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Meet Kara Jackman of Children’s Craniofacial Association in North Dallas

Today we’d like to introduce you to Kara Jackman.

Kara , let’s start with your story. We’d love to hear how you got started and how the journey has been so far.
I’m here to introduce you to Children’s Craniofacial Association (CCA Kids). We are a devoted team composed of five dynamic and enthusiastic women, Erica Mossholder, Executive Director; Christine Andler, Director of Development; Annie Reeves, Programming Coordinator; Khadija Moten, Outreach Coordinator, and me, Kara Jackman, Marketing and Communications Coordinator. CCA Kids is a 501(c)(3) nonprofit organization, based in Dallas, Texas and founded in 1989, that serves over 20,000 families per year. CCA’s mission is to empower and give hope to individuals and families affected by facial differences. CCA envisions a world where all people are accepted for who they are, not how they look.

Each year approximately 50,000 children in the United States are born with or develop some form of facial difference (previously called disfigurements). In many cases, reconstructive surgeons can correct these problems early—often while the children are still infants. In other cases, however, reconstruction is not so easy or even possible. To assist these families, CCA offers programs and services including Patient Financial Assistance for medical travel to access quality medical care, the Annual Family Retreat & Educational Symposium, kindness education and bullying prevention programs in middle schools across the country through the use of the New York Times-bestselling book, “Wonder” by R.J. Palacio.

In 1990, Cher became involved with the organization after having starred in the Movie “Mask” in which she played the mother of a child with a craniofacial condition.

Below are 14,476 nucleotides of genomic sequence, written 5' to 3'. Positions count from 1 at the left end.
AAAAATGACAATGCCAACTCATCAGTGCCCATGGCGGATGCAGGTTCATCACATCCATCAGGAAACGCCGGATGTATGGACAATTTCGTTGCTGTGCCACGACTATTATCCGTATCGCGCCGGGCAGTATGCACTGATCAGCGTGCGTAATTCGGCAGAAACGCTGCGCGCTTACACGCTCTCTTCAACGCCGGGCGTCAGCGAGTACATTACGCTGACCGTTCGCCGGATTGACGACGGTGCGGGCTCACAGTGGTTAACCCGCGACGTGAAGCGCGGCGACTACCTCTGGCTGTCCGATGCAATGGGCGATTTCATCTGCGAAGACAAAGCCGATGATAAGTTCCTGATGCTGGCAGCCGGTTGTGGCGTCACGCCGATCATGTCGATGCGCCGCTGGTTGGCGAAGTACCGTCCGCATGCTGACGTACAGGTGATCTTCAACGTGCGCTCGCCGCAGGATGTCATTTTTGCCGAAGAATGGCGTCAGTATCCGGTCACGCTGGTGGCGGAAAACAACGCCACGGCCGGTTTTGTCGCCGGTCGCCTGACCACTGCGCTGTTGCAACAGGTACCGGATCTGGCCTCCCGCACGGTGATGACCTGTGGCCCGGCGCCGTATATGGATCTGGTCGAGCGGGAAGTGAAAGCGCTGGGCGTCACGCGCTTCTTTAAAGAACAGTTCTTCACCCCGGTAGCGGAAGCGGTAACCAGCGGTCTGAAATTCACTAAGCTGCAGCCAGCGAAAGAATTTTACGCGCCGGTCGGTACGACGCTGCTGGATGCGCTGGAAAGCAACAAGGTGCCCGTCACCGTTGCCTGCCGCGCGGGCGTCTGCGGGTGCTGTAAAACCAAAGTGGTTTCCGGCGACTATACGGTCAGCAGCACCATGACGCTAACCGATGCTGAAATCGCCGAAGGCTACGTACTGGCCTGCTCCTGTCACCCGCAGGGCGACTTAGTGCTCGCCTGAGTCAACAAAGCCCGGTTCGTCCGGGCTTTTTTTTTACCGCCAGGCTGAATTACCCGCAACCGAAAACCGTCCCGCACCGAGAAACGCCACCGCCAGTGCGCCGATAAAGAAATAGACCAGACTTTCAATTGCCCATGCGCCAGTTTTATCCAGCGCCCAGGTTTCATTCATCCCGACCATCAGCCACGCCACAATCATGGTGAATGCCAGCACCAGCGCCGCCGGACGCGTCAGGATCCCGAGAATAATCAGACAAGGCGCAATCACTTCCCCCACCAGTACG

Cher developed personal relationships with many children who have craniofacial conditions. She was instrumental in jump starting craniofacial awareness across the country and in Washington, D.C. throughout the early part of the 21st century. She provided financial support for our organization’s annual family retreat for over two decades. Her current impact is smaller, yet Children’s Craniofacial Association continues to grow through a dedicated constituency that hosts fundraisers, provides generous individual donations. and earns grants from corporations and other nonprofits.

Our Annual Family Retreat and Educational Symposium brings families and adults from across the country affected by craniofacial conditions together for an action-packed, four-day retreat in a different city in the United States during the last weekend in June. Last year’s Annual Retreat in Salt Lake City featured 167 families, over 500 people, the largest retreat yet. All families had one or more family members with facial differences, from Apert Syndrome, Treacher Collins Syndrome, Pfeiffer Syndrome to Cleft lip and Palate and Craniosynostosis.

Children’s Craniofacial Association also helps children get the medical care they need by paying for travel costs. Gas, flights, hotel stays, and more are covered so that children can get to the best medical care available in their region of the United States.